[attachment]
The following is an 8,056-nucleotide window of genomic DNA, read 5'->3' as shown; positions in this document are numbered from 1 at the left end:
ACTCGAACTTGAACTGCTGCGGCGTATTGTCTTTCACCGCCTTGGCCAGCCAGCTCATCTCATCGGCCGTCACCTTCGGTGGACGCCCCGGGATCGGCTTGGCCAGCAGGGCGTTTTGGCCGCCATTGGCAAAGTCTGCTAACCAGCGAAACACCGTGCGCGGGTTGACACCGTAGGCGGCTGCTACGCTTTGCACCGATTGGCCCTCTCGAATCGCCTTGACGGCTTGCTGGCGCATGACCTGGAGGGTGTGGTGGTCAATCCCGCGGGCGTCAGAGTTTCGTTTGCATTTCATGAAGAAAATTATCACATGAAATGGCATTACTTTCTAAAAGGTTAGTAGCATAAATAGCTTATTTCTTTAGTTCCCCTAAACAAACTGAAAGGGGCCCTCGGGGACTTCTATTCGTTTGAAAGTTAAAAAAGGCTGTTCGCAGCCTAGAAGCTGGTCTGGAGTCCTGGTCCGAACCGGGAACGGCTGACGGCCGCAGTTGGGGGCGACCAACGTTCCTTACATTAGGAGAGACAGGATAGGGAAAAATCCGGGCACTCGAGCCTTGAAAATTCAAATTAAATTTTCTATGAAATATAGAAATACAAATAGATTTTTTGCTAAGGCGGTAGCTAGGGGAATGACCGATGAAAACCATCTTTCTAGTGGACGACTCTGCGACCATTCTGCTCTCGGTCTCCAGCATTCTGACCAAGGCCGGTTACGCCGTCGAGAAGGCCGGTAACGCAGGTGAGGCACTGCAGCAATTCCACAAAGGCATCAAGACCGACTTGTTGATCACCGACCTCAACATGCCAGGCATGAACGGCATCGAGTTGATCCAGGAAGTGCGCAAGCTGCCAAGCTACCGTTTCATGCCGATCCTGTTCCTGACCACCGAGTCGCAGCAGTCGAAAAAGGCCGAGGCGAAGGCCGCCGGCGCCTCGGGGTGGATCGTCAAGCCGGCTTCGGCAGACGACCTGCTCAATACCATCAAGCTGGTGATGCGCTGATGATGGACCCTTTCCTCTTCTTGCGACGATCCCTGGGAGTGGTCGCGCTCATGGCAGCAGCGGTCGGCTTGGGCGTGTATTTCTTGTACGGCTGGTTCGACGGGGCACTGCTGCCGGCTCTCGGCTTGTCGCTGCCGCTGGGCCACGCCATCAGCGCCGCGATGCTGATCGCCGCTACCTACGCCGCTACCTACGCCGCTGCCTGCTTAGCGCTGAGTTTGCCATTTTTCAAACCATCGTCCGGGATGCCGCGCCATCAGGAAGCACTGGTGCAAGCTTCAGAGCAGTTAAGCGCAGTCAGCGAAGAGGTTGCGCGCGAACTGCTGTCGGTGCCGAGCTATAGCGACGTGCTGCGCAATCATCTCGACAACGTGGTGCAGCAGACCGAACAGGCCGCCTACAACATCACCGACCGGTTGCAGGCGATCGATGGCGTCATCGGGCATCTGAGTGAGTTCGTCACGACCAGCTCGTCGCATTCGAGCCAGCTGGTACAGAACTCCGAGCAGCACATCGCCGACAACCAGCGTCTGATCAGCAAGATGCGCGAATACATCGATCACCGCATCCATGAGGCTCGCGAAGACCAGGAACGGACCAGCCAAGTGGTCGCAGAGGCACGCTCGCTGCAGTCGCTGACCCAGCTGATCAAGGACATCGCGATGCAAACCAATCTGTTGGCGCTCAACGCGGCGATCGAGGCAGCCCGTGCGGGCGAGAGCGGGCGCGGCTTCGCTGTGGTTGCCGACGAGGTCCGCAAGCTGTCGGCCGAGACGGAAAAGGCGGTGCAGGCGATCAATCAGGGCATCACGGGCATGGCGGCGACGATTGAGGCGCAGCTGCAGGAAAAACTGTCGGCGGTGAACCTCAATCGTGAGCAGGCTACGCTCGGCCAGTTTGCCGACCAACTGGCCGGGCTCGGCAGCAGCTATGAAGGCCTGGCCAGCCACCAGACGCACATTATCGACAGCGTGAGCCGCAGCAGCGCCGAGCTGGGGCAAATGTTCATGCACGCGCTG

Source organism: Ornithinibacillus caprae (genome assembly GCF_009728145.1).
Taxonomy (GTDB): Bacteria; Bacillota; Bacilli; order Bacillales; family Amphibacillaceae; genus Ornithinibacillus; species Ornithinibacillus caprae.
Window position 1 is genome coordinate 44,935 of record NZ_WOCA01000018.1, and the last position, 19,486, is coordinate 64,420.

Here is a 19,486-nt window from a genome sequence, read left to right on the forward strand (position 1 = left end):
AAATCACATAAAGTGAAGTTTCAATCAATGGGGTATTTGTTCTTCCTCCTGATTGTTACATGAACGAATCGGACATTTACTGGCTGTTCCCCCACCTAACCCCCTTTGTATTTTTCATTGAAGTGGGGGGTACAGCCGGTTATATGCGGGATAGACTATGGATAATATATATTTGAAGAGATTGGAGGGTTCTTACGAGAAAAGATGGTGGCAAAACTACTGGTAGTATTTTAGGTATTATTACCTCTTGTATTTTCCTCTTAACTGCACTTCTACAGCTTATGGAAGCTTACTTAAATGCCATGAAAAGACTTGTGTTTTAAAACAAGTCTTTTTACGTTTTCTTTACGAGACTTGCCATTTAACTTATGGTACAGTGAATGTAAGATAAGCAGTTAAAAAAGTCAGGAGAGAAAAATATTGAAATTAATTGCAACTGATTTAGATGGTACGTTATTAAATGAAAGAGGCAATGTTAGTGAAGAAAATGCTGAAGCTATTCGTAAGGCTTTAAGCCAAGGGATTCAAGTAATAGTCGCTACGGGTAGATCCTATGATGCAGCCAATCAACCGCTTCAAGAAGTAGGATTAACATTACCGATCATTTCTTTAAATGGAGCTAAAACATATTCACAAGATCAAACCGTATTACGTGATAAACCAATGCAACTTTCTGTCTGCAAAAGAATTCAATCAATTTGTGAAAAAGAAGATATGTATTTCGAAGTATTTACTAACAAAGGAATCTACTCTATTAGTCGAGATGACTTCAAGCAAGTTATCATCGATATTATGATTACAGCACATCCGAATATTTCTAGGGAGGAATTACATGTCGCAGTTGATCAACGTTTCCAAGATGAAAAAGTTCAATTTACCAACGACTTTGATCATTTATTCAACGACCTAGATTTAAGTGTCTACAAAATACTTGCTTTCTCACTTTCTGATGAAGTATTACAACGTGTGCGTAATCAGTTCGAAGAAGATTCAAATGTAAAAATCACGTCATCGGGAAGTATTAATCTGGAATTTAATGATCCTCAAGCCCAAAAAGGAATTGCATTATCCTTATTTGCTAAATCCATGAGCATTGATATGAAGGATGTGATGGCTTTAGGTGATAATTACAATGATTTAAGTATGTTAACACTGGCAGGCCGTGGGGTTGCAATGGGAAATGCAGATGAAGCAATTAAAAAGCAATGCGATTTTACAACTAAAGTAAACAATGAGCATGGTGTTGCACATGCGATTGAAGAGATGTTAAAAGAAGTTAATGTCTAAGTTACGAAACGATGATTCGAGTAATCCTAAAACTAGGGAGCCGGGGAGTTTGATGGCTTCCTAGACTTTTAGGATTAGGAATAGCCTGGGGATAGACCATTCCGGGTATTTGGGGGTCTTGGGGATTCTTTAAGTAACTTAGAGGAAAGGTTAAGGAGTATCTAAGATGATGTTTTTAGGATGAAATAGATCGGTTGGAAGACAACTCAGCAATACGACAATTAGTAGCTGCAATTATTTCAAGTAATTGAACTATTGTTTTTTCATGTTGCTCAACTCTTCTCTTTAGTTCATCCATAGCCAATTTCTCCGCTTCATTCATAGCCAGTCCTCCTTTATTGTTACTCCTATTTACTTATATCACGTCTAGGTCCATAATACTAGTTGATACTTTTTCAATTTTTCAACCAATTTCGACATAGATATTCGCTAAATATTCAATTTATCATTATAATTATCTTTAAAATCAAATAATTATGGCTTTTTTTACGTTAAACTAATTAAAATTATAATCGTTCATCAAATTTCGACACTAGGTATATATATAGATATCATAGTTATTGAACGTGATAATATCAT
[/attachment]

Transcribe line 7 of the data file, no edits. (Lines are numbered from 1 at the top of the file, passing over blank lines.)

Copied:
AAATCACATAAAGTGAAGTTTCAATCAATGGGGTATTTGTTCTTCCTCCTGATTGTTACATGAACGAATCGGACATTTACTGGCTGTTCCCCCACCTAACCCCCTTTGTATTTTTCATTGAAGTGGGGGGTACAGCCGGTTATATGCGGGATAGACTATGGATAATATATATTTGAAGAGATTGGAGGGTTCTTACGAGAAAAGATGGTGGCAAAACTACTGGTAGTATTTTAGGTATTATTACCTCTTGTATTTTCCTCTTAACTGCACTTCTACAGCTTATGGAAGCTTACTTAAATGCCATGAAAAGACTTGTGTTTTAAAACAAGTCTTTTTACGTTTTCTTTACGAGACTTGCCATTTAACTTATGGTACAGTGAATGTAAGATAAGCAGTTAAAAAAGTCAGGAGAGAAAAATATTGAAATTAATTGCAACTGATTTAGATGGTACGTTATTAAATGAAAGAGGCAATGTTAGTGAAGAAAATGCTGAAGCTATTCGTAAGGCTTTAAGCCAAGGGATTCAAGTAATAGTCGCTACGGGTAGATCCTATGATGCAGCCAATCAACCGCTTCAAGAAGTAGGATTAACATTACCGATCATTTCTTTAAATGGAGCTAAAACATATTCACAAGATCAAACCGTATTACGTGATAAACCAATGCAACTTTCTGTCTGCAAAAGAATTCAATCAATTTGTGAAAAAGAAGATATGTATTTCGAAGTATTTACTAACAAAGGAATCTACTCTATTAGTCGAGATGACTTCAAGCAAGTTATCATCGATATTATGATTACAGCACATCCGAATATTTCTAGGGAGGAATTACATGTCGCAGTTGATCAACGTTTCCAAGATGAAAAAGTTCAATTTACCAACGACTTTGATCATTTATTCAACGACCTAGATTTAAGTGTCTACAAAATACTTGCTTTCTCACTTTCTGATGAAGTATTACAACGTGTGCGTAATCAGTTCGAAGAAGATTCAAATGTAAAAATCACGTCATCGGGAAGTATTAATCTGGAATTTAATGATCCTCAAGCCCAAAAAGGAATTGCATTATCCTTATTTGCTAAATCCATGAGCATTGATATGAAGGATGTGATGGCTTTAGGTGATAATTACAATGATTTAAGTATGTTAACACTGGCAGGCCGTGGGGTTGCAATGGGAAATGCAGATGAAGCAATTAAAAAGCAATGCGATTTTACAACTAAAGTAAACAATGAGCATGGTGTTGCACATGCGATTGAAGAGATGTTAAAAGAAGTTAATGTCTAAGTTACGAAACGATGATTCGAGTAATCCTAAAACTAGGGAGCCGGGGAGTTTGATGGCTTCCTAGACTTTTAGGATTAGGAATAGCCTGGGGATAGACCATTCCGGGTATTTGGGGGTCTTGGGGATTCTTTAAGTAACTTAGAGGAAAGGTTAAGGAGTATCTAAGATGATGTTTTTAGGATGAAATAGATCGGTTGGAAGACAACTCAGCAATACGACAATTAGTAGCTGCAATTATTTCAAGTAATTGAACTATTGTTTTTTCATGTTGCTCAACTCTTCTCTTTAGTTCATCCATAGCCAATTTCTCCGCTTCATTCATAGCCAGTCCTCCTTTATTGTTACTCCTATTTACTTATATCACGTCTAGGTCCATAATACTAGTTGATACTTTTTCAATTTTTCAACCAATTTCGACATAGATATTCGCTAAATATTCAATTTATCATTATAATTATCTTTAAAATCAAATAATTATGGCTTTTTTTACGTTAAACTAATTAAAATTATAATCGTTCATCAAATTTCGACACTAGGTATATATATAGATATCATAGTTATTGAACGTGATAATATCAT